Right now on The Pirate Bay there are thousands of people downloading the first two seasons of Game of Thrones.
To anyone at HBO paying attention, that’s probably a big deal. People pirating Game of Thrones tend not to be people paying to watch Game of Thrones — at least in theory.
But to Game of Thrones director David Petrarca, that kind of piracy doesn’t detract from the success of Games of Thrones. It adds to it.
At the Perth Writers Festival in Perth, Australia last weekend, Petrarca said that the piracy factor for shows like his is negligible because Game of Thrones capitalizes on the amorphous “cultural buzz” that surrounds it. As far as I understand it, this means that any sort of piracy is good as long as it makes the show more culturally popular. This is bigger than just ratings.
And he’s probably right. Game of Thrones was the most pirated TV show of 2012, which means that there are a lot of people who’ve seen the show that weren’t willing to pay for an entire cable subscription to do so.
Grabbing more eyeballs, no matter what the context, has significant effects on the overall popularity and cultural pervasiveness of a show. (For example, I’ve never watched a single episode of Game of Thrones, and yet I still snicker when I see a “Winter is coming” meme. You can’t even buy that sort of cultural ubiquity. )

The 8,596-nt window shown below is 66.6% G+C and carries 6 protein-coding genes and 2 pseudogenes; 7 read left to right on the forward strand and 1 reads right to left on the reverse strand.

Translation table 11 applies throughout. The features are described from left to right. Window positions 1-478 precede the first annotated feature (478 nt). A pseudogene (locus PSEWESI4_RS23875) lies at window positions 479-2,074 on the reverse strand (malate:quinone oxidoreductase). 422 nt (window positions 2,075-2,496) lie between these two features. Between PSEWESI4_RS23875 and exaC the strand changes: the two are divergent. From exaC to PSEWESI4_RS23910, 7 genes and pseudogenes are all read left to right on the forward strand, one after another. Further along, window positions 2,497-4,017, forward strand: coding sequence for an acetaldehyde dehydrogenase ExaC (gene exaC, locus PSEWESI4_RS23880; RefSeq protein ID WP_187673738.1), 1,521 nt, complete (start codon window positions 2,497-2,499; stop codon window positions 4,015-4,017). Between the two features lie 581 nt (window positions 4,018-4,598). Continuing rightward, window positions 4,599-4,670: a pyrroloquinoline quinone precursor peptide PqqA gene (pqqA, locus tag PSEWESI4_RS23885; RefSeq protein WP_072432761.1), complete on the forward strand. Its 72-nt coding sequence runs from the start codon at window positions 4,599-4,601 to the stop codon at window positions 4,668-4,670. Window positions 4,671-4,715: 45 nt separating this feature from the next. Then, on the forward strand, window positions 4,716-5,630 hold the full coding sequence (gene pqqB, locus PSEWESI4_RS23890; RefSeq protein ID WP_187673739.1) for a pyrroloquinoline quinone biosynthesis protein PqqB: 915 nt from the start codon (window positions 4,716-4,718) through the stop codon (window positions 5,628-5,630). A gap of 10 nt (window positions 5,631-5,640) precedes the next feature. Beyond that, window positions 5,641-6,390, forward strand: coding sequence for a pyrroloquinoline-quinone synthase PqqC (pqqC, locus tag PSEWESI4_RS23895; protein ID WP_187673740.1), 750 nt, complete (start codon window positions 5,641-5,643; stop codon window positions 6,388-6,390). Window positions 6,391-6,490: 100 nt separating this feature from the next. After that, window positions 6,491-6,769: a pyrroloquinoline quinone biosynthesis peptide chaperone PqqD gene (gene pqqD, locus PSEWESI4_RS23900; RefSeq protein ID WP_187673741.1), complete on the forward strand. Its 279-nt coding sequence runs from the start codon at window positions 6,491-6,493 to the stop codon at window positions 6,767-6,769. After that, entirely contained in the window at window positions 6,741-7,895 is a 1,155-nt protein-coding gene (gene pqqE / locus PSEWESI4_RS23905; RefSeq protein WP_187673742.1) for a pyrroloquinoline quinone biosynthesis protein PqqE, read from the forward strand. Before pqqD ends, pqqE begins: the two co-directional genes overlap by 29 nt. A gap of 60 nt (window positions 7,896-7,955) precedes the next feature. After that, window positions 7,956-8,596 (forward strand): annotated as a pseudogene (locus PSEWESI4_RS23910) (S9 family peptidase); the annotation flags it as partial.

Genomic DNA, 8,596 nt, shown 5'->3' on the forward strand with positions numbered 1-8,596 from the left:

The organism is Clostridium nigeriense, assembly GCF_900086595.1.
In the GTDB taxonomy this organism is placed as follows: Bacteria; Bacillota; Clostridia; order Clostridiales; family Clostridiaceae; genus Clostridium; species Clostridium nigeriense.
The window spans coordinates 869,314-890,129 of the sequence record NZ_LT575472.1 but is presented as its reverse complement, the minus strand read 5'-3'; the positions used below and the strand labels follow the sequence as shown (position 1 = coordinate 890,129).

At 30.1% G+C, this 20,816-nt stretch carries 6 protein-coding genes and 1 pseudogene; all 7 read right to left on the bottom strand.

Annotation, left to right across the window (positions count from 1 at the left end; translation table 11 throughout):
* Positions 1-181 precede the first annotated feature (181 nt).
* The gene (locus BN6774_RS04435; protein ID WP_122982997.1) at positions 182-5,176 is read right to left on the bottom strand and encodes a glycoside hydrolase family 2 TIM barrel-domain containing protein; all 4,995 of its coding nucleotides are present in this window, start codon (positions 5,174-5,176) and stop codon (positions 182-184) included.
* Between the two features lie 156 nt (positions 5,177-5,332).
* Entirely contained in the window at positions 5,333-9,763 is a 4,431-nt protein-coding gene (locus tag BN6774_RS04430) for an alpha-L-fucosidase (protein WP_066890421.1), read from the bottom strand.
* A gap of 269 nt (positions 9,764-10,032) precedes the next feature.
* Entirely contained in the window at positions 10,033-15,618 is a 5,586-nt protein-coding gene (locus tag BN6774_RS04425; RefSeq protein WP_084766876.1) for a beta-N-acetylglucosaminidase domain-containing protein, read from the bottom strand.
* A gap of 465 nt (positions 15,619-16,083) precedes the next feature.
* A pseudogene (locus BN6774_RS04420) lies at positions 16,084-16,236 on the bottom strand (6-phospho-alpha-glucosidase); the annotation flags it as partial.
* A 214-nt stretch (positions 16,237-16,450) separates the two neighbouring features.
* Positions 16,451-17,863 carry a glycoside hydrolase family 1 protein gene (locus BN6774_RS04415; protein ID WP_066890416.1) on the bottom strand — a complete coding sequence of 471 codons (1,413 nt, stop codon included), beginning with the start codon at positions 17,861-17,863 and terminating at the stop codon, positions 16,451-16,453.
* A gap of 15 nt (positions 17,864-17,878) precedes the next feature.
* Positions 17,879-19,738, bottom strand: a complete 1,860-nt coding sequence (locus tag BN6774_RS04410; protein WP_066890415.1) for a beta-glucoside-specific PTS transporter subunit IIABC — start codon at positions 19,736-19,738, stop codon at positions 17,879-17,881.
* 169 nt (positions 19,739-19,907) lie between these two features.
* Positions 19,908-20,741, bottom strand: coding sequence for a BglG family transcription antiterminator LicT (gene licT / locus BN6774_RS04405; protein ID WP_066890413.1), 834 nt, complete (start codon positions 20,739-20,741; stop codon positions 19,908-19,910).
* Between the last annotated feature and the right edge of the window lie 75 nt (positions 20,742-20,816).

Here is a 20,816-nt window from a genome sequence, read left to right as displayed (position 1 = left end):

As with most things involving HBO, this conversation is one that unavoidably ties into the dicey subject of a la carte TV pricing, which Cablevision brought back into the news just yesterday.
The conversation is, by this point, pretty well understood: The “have-it-your-way” millennials want television subscriptions on their terms, and the “have-it-our-way” media and cable companies want to keep raking in the cash via existing business models.
No matter how you slice it, there’s clearly a lot of money in figuring out how to bridge the gap between the two parties.
Filed under: Media
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